I was also really irked by the one that went: “This is Janet Napolitano, Secretary of the Department of Homeland Security.” NOOO!!! “Secretary of Homeland Security”! “Department of” is redundant!
            I vaguely remember that there’s also some poor wording in the announcement about how to use the escalator with a child.

      • I think the ashtrays are at the bottom so that people who don’t know the rule have one last chance to ditch their cigarettes. Sort of like the trash cans for food.
        It certainly confuses the message, though.

  • Remember the french fry incident of 2000?

  • I don’t think people should eat on the metro, but a ticket for drinking coffee? Ugh. I wonder if you would be ticketed for drinking water. Some people have really long rides!

  • Good. I’ve seen people full on eating dinner (we’re talking styrofoam container and utensils) on the train and it’s so gross. Not to mention the smell while trapping in the car or the resulting crumbs and residue that attract rats. Ugh.

  • Iphones are being snatched out of people’s hands seemingly every day and THIS is what they crack down on. No wonder why everyone drives

    • This is one of the lowest-driving cities in the country. Police do indeed catch phone thieves in the metro. This is a law, and I want it enforced!

  • I completely agree with it, it should be enforced.

  • Not a fan of folks eating and drinking on metro, but do wish there was a permanent exception for water (not just on 100 degree days).

    • I agree. A permanent exception for water and baby bottles — and, after a short warning period, a permanent ban on anything else. The downside of this is that holding — but not eating or drinking — food and beverages is fine, so the rules don’t necessarily cut down on either spillage problems or litter.

      • Emmaleigh504

        I struggle with the baby bottles/kids with food thing. On the 1 hand eating and drinking are not allowed, but on the other if it keeps junior occupied, who cares.

        • I figure if even TSA can make an exception for baby bottles on planes, Metro can.

          • Emmaleigh504

            I was thinking of cheerios. I never see kids young enough for a bottle, but I see toddlers with cheerios all the time.

          • I wouldn’t be bothered by a kid with a bottle, but I am bothered when I see kids with Cheerios or similarly crumbly snacks — there are inevitably going to be crumbs on the floors, seats, platforms, etc. If parents need to violate the rule to placate difficult kids, something like a Fruit Rollup would be better.

          • Emmaleigh504

            There’s one very nice (and good looking) dad that gives his kid a snack and always picks up even the tiniest crumbs that may fall. It’s rare that I see any kids actually make a mess with their snacks, it seems to be grownups who do that.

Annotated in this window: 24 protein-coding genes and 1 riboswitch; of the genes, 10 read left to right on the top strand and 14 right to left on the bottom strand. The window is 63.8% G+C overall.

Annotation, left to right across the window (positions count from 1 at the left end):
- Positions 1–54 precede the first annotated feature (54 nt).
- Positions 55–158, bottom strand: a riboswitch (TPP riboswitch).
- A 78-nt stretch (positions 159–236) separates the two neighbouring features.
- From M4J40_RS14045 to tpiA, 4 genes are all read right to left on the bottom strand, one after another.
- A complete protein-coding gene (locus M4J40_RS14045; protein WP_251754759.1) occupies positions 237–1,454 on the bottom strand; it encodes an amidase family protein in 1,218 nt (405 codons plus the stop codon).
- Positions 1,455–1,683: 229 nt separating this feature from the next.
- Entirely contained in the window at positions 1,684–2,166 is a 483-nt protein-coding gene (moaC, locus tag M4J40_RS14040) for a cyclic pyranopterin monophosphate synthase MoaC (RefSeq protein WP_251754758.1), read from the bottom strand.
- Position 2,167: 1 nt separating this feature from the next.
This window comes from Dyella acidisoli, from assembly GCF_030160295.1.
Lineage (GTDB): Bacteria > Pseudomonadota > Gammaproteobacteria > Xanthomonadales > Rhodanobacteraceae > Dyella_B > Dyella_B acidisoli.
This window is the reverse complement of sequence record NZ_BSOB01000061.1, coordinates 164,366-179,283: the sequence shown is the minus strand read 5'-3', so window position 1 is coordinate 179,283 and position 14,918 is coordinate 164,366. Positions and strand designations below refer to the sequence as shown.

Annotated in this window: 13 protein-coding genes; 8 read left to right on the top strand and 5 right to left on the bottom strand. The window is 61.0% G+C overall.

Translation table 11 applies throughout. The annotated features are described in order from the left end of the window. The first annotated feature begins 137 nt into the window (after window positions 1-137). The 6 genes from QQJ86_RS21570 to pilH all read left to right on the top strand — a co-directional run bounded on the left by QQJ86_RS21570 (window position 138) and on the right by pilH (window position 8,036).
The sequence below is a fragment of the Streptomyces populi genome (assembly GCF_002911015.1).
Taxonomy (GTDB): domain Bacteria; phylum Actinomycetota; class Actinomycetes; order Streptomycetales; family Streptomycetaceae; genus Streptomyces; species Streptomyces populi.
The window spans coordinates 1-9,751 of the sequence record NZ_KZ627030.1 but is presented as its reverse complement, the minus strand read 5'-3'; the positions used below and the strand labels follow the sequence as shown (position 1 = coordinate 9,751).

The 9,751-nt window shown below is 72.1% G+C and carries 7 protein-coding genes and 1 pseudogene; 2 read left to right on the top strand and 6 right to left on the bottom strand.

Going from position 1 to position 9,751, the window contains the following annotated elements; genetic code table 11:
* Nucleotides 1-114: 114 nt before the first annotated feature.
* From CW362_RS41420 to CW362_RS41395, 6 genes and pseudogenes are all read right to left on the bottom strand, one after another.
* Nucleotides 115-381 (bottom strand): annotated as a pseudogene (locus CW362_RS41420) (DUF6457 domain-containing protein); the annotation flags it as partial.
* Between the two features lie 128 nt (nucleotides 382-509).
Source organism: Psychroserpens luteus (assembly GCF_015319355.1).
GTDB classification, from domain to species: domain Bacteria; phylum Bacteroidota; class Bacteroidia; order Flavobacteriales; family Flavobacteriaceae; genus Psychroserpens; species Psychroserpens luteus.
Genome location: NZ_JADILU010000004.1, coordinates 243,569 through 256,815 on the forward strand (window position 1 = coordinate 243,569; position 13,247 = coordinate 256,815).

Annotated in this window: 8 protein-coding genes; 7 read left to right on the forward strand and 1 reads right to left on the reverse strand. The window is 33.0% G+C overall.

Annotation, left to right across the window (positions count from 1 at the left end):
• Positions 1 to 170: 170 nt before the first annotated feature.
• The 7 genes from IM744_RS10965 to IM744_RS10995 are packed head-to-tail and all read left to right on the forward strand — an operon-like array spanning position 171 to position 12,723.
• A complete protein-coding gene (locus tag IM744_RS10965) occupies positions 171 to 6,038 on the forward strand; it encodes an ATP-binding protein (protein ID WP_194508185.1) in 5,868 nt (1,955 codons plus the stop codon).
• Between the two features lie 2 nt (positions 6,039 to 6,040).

• Yeah I agree. I don’t have kids but I can tell you that they certainly are not the issue. It’s the previously mentioned styrofoam containers half eaten, the sunflower seeds and the chicken bones that are making the metro, especially the Green Line disgusting.

    • +1. Even libraries allow water.

      • Nope, not all libraries. Where I work, which is a big big library, no water in the Reading Room

        • LOC? (Folger??)
          OK, maybe not all libraries, especially ones with rare books and manuscripts. 🙂 I’m thinking of public libraries and university libraries.

    • I have to agree with this. Water does not attract rats.

  • Hmm, I am visibly pregnant and carry a water bottle everywhere. Sometimes I take a sip while I’m on the metro without thinking about it. I wonder if they would ticket me? I will try to remember not to test my luck!

    • Something tells me that no cop in their right mind would try to bust a pregnant lady for drinking water in the metro. If you really need the water, I think you should just drink it.

      • Just don’t go into certain restaurants and expect them to let you use the bathroom just because you’re pregnant.

        • Why not? I did this all the time when I’ve been pregnant. In fact, most people let me cut in line once they notice I’m pregnant.

          • cross, anon above is referencing a recent PoPville thread about a pregnant lady complaining that a restaurant wouldn’t let her use the bathroom. It seemed that the whole DC internet had something to say about who was in the wrong there (hint: most people didn’t think it was the restaurant).

          • Ah, got it. Thanks for the clarification.

        • Formerly Broken Jaw


      • I thought the whole reason they stopped enforcement in the first place was the french fry incident, ie arresting a 12 year old kid for eating a french fry. I’m not sure Metro Police are tuned into the optics of the situation enough to not ticket a pregnant lady with water.

        • Good point — I shouldn’t assume that every member of the squad will make sensible decisions.

          Maybe conceal the water bottle unless you need to drink it? And then just drink if you need to drink?